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It's not everyday that you hear of a seminal drummer writing his own solo material, but Philip Selway has managed do that, plus dabble in charity affairs and still work inventively for Radiohead. His alternate projects (both musical and philanthropic) may have been what kept him sane since Radiohead's rapid rise to stardom with their 1997 release OK Computer. Over the years he's performed with fellow Oxford natives, Dive Dive, as well as toured as a part of the 7 Worlds Collide project - the extensive collaboration led by Crowded House resident Neil Finn that aimed to record an album for charity in three weeks. Through just these facts alone it should be safe to say that Selway isn't short of motivation or inspiration for upcoming projects.

His first album saw him collaborating with artists from Wilco, as well as 7 Worlds Collide - all coming to a head and producing an array of low-key acoustic tracks that warmed rather than scolded you. He bares many similarities to co-worker Thom Yorke, with the difference being that Selway appears to see light in an otherwise darkened room. His vocal delivery is soft and melodic, and his arrangements are genuine - but there's a subtle weirdness thrown in there, similar to the drummer-turned-songwriter Goyte. Both share their most intimate connection with the head and heart, but turn things slightly askew when compared to overly played pop-chart tracks. Weatherhouse, his follow-up, acts as quite the step up for Selway. Sonically, softer percussions and acoustic melodies are swapped for heavier, sweeping drums with piano or guitar driven ballads. There's even a strings section thrown in to the mix.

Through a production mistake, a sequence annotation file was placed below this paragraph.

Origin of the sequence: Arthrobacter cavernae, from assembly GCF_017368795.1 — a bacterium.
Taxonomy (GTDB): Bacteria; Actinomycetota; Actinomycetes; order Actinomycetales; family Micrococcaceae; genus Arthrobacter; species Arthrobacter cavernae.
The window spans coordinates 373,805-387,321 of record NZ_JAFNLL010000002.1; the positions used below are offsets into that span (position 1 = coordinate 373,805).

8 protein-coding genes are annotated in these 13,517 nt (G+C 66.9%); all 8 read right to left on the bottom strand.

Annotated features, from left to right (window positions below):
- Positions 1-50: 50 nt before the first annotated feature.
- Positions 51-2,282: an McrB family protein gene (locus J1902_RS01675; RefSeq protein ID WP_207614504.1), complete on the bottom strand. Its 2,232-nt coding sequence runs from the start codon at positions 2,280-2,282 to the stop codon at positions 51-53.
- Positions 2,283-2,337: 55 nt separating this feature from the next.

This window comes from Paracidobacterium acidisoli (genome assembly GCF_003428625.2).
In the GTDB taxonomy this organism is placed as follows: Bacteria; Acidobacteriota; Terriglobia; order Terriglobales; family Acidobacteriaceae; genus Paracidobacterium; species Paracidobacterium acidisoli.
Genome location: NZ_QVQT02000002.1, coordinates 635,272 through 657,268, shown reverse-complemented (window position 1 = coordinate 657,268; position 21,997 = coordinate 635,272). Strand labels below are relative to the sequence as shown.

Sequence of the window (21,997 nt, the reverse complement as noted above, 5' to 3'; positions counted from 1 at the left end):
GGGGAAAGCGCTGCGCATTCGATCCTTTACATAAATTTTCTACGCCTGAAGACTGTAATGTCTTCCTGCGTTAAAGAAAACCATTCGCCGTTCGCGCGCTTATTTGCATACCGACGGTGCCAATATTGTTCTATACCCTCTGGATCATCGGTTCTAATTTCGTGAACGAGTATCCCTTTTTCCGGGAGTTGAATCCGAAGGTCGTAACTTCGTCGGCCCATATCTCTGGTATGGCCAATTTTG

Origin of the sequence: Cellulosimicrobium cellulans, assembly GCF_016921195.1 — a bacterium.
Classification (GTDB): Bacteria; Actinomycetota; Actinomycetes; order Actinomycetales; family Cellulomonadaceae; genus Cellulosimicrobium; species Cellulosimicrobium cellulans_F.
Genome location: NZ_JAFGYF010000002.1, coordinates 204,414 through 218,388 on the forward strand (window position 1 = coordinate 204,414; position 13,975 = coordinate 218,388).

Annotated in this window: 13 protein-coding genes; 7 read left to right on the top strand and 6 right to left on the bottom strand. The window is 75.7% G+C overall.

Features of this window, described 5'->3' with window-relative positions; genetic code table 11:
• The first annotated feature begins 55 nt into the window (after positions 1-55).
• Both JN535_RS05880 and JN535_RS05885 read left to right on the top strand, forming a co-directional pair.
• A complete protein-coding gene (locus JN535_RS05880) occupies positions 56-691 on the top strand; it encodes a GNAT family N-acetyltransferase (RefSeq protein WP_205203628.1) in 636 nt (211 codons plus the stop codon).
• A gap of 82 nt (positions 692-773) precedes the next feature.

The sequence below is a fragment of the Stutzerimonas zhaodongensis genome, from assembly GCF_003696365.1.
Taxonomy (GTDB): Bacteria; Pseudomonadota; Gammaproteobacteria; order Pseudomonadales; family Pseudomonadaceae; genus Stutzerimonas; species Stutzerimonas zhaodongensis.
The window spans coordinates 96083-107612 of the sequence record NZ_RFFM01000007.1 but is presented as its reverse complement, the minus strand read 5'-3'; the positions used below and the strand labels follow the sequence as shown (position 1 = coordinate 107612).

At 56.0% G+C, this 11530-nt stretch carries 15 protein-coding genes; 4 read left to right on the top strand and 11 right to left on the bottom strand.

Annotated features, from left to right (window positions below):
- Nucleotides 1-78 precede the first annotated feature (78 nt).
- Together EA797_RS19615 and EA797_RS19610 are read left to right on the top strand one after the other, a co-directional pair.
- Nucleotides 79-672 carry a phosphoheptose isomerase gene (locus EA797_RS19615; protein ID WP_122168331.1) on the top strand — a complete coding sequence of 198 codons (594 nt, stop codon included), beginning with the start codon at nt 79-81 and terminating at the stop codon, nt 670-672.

Opener 'Coming Up For Air' illustrates that sonic change. Reverb drenched vocals wrap themselves around layered electric guitars, all the while allowing for punchy beats to drive the song forward. Selway's temperament still seems grounded, although now he has more to play around with compositionally. The first half of the album is actually quite reminiscent of Radiohead's work post 2000 - seeing a shift to electronic experimentation mixed with soft hymns filled with sense. But if Thom Yorke is the devil's advocate sitting on your shoulder, Selway is there to breathe new life into those internal conflicts. 'Let It Go' is a woozy take on an '80s pop-rock ballad, only things are slowed down and artists intention of 'getting rid of bad memories' is complemented by 'Pyramid Song' inspired piano. He sets himself a larger workspace in Weatherhouse by which to deliver his hymn-like message, not too dissimilar Yorke's method.

'It Will End In Tears' showcases Selway's knack for subtle melodic hooks and textured vocals. He talks of leaving something or somebody, to which explaining "don't be bitter now / we could spend a lifetime in a Weatherhouse" - presumably more a philosophical concept for watching time pass than the German folk art device. Sounding semi-ballad in nature, it shows off Selway's powerful drumming techniques and interest in using string arrangements to render his work multi-dimensional.

'Turning It Inside Out' is the kooky folk ender, filling its space with disillusions about modern human functioning and a desire for something meaningful. This displacement seems to be a common thread that runs through the album, but only occasionally does it hit the mark in delivering something that connects in the heart of this listener. Selway surpasses many professional singers in terms of songwriting capability and delivery. 'Ghosts' is a catchy acoustic arrangement with a darker veil draped around it - which is just one example of many. As far as Selway's delivery goes, perhaps it is more suited to a stripped back setting - guitar, minimal drums and a broad, emotional voice. Weatherhouse houses its own experiences but could just be listened to as a sub-experience of Radiohead. It shares many of experimental shifts using beat and synths to explore mood, only without the hooks and utterly unique melodies that nobody but Radiohead can produce.

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